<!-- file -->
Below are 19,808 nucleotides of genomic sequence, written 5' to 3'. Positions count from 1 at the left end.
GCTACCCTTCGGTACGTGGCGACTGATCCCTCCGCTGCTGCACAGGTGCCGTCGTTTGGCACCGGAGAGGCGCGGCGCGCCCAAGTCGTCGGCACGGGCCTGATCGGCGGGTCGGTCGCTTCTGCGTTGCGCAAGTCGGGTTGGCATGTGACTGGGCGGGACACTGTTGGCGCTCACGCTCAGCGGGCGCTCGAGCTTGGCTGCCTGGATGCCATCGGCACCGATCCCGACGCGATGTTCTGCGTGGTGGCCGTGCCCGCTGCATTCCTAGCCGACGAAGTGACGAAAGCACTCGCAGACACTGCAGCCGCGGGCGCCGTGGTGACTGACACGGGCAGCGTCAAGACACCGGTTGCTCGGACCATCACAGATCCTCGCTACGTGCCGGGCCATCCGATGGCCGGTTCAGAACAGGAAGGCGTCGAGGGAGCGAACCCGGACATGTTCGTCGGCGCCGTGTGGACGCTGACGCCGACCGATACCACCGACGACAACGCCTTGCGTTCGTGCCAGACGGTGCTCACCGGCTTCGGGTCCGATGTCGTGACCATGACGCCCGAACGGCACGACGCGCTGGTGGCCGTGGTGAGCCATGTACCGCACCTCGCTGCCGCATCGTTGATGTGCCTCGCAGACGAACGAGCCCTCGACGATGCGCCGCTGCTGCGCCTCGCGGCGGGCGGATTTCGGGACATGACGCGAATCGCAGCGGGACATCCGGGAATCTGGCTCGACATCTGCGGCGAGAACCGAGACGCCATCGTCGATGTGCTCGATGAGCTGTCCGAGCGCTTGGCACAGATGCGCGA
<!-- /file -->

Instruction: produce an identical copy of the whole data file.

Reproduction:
Below are 19,808 nucleotides of genomic sequence, written 5' to 3'. Positions count from 1 at the left end.
GCTACCCTTCGGTACGTGGCGACTGATCCCTCCGCTGCTGCACAGGTGCCGTCGTTTGGCACCGGAGAGGCGCGGCGCGCCCAAGTCGTCGGCACGGGCCTGATCGGCGGGTCGGTCGCTTCTGCGTTGCGCAAGTCGGGTTGGCATGTGACTGGGCGGGACACTGTTGGCGCTCACGCTCAGCGGGCGCTCGAGCTTGGCTGCCTGGATGCCATCGGCACCGATCCCGACGCGATGTTCTGCGTGGTGGCCGTGCCCGCTGCATTCCTAGCCGACGAAGTGACGAAAGCACTCGCAGACACTGCAGCCGCGGGCGCCGTGGTGACTGACACGGGCAGCGTCAAGACACCGGTTGCTCGGACCATCACAGATCCTCGCTACGTGCCGGGCCATCCGATGGCCGGTTCAGAACAGGAAGGCGTCGAGGGAGCGAACCCGGACATGTTCGTCGGCGCCGTGTGGACGCTGACGCCGACCGATACCACCGACGACAACGCCTTGCGTTCGTGCCAGACGGTGCTCACCGGCTTCGGGTCCGATGTCGTGACCATGACGCCCGAACGGCACGACGCGCTGGTGGCCGTGGTGAGCCATGTACCGCACCTCGCTGCCGCATCGTTGATGTGCCTCGCAGACGAACGAGCCCTCGACGATGCGCCGCTGCTGCGCCTCGCGGCGGGCGGATTTCGGGACATGACGCGAATCGCAGCGGGACATCCGGGAATCTGGCTCGACATCTGCGGCGAGAACCGAGACGCCATCGTCGATGTGCTCGATGAGCTGTCCGAGCGCTTGGCACAGATGCGCGA